I’m dressed and standing in the flat. My phone rings, it’s Natalie again. I answer. It’s not her voice. It’s the voice of a well-spoken, well-educated young man. He sounds respectful, sympathetic, pained almost. He introduces himself as a doctor. Whatever he says next is unnecessary because I have already understood the message. The implications of hearing his voice on her phone are that I know what’s happened before he has to tell me. We have lost the baby. The third baby in three years.
I ask the voice if Natalie is ok. Partly out of reflex, but partly to make some contact with her. So she can hear him responding to my question, so she knows I’m asking about her. I want to make some connection with her before I get to the hospital. I know she’s too upset to come on the phone and that hearing my voice will make her worse, tip her into an even sadder place. As if the act of us engaging with our shared grief will explode it into something exponentially more awful than the prosaic details of the last couple of hours that I’m now grasping to take in. I tell the doctor I’ll be there immediately; he tells me please not to rush. I think I must be sounding manic.
I ring a taxi, no answer. I’ve used this firm a hundred times and this is the only time they haven’t answered after two rings. I ring their alternative number. Still no answer. I Google another one nearby. Finally, someone picks up.
‘Can I have a taxi to King’s College Hospital as soon as possible please?’
Eventually, he hoves into view, in taxi cruise mode, the driver ducking and craning his head simultaneously, squinting to make out the house numbers. He seems to sense the urgency and thunders down the steep hill from where we live and towards London. The roads are quiet, the lights are green, the descent is sharp, he gathers speed. We approach Peckham Rye Common. We’re travelling so fast that the cars coming the other way look slow and quaint like a toddler’s fairground ride. At one point I see the speedometer nudge 70 as we surge through the residential streets of South London.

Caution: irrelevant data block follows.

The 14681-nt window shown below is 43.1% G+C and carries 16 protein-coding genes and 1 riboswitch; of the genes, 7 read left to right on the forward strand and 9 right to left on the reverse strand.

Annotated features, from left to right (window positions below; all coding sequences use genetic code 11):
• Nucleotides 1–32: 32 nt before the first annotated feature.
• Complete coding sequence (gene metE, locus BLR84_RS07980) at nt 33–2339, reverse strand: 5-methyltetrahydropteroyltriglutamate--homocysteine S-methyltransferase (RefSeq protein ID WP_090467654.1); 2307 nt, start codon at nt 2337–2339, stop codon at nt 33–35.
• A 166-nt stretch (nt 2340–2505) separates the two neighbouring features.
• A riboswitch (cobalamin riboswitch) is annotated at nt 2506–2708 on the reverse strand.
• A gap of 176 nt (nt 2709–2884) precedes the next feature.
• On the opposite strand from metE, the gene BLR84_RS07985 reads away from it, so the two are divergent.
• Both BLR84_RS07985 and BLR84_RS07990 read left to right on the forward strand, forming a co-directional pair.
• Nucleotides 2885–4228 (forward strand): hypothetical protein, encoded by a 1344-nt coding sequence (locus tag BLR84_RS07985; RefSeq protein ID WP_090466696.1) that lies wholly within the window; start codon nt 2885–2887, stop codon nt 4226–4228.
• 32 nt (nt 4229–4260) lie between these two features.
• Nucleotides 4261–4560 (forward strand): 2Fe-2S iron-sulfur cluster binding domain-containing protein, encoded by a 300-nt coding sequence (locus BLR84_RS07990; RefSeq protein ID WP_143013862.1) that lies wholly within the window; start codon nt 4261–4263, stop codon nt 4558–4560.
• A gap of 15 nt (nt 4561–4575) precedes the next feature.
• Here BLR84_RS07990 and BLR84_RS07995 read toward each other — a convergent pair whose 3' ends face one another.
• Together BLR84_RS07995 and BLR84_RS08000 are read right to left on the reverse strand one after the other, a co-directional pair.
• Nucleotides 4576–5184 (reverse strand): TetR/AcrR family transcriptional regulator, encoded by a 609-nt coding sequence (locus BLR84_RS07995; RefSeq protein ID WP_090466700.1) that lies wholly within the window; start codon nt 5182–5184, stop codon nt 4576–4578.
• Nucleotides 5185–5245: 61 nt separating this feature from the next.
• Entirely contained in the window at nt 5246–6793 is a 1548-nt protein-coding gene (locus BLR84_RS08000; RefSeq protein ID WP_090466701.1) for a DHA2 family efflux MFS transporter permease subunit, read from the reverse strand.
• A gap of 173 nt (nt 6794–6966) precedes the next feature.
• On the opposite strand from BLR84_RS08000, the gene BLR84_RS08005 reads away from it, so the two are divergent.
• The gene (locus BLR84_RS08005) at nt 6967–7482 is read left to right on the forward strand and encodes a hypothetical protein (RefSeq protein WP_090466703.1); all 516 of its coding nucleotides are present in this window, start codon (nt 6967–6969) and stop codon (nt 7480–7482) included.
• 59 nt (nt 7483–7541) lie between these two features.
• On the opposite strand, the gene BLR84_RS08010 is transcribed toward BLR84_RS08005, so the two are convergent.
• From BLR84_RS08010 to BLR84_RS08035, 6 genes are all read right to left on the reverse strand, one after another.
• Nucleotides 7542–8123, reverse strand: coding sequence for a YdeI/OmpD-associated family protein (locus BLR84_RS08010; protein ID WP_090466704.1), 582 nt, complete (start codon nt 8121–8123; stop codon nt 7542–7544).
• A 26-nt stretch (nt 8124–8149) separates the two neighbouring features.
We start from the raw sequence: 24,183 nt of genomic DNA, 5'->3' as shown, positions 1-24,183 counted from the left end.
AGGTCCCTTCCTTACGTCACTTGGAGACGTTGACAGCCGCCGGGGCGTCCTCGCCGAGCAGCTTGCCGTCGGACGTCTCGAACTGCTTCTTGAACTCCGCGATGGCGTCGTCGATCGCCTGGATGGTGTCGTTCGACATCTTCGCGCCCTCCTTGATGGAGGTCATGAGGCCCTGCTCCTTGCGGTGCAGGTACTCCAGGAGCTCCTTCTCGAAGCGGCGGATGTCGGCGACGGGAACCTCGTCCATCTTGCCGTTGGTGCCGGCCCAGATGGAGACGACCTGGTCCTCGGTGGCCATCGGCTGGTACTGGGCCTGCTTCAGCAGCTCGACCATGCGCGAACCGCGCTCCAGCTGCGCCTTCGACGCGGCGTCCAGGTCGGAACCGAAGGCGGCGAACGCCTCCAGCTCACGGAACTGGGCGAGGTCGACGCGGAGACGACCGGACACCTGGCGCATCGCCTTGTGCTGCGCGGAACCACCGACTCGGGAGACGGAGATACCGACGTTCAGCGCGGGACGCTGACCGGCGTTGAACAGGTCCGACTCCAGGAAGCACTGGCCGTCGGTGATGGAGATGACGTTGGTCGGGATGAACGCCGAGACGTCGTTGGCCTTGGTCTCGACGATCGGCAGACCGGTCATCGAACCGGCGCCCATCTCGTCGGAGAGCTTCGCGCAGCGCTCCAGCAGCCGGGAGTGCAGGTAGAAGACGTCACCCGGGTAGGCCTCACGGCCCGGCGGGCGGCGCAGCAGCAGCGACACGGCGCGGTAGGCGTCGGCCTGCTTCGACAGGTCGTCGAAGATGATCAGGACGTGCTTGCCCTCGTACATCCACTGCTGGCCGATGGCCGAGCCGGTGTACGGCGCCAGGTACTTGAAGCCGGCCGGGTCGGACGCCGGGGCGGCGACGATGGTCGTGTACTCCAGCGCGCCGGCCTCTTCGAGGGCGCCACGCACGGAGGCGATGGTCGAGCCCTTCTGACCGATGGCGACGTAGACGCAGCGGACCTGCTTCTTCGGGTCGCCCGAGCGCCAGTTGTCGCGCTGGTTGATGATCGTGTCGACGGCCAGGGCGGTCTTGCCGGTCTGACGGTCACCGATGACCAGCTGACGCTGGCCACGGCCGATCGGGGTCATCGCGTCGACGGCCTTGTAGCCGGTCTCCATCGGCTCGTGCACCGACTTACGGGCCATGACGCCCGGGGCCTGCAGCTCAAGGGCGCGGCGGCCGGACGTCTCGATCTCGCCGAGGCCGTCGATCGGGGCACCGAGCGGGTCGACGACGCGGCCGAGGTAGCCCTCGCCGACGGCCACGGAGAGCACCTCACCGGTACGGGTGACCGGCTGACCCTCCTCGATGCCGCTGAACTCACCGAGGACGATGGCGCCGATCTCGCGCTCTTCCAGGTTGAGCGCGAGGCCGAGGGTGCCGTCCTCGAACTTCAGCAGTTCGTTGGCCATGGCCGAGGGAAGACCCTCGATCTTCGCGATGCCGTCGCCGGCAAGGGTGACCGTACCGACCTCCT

4am in early summer: not dark and not light, not quite day yet but not still night. Bunches of straggling clubbers swig cans on the way home from Peckham’s hipster night scene. They blur past the window, looking like photo snapshots of carefree, overgrown children. Then we’re up and over Dog Kennel Hill. The taxi driver overtakes someone just after a sharp bend and we wait for the lights to change. As soon as the hospital is in sight I ask him to drop me out of the car. I’m desperate to get out and moving. I pay him and start running down the street to the main entrance. He drives off languidly, looking bemused as he comfortably overtakes me pelting down the street to the entrance. He’s in no hurry to get to the next emergency, his excitement quota for the night met. I think to myself that maybe he thinks I’m running to catch the birth of my baby; my son or daughter.
There’s not a soul at the hospital entrance and the large automatic sliding doors which are barely ever given time to close by the constant hospital traffic, are locked. I scan around for some instruction, and glance at the same notice three times before being able to properly take it in. I press the security intercom, explain who I am, and they buzz me through. The usually thronged reception area is deserted and sterile, absent of people. We’ve been through those doors scores of times in the past two years but never have I seen it without the rolling cast of hospital faces: chirpy porters; preoccupied doctors; imperious consultants; smoking patients; worried visitors; scanning taxi drivers; gaggles of nurses, convivial and correct.
The lift lumbers and clanks up to the 3rd floor. I remember they tell me Natalie has been moved to a different ward. I head straight to the midwife station. There are loads of them behind the desk, talking and bustling amongst themselves. ‘I’m looking for Natalie..?’ On hearing this two of them immediately snap to attention, the mention of her name electrifying them into action. This comforts and worries me equally. One of them addresses me with a demeanour of equal parts efficiency and empathy and leads me to a private room.
The door opens and I see Nats sitting on the hospital bed, her feet not quite touching the floor. She manages to smile when she sees me. The saddest smile I have ever seen in my life. The smile that communicates a thousand things, shares the breadth and depth of everything we’ve experienced. Everything leading up to now and losing this, our third baby in as many years. Expresses the hope and disappointment and everything that we know and have learnt and shared and lived through and that no one else will ever understand. It’s all there. And we both know it. And we don’t need to say anything.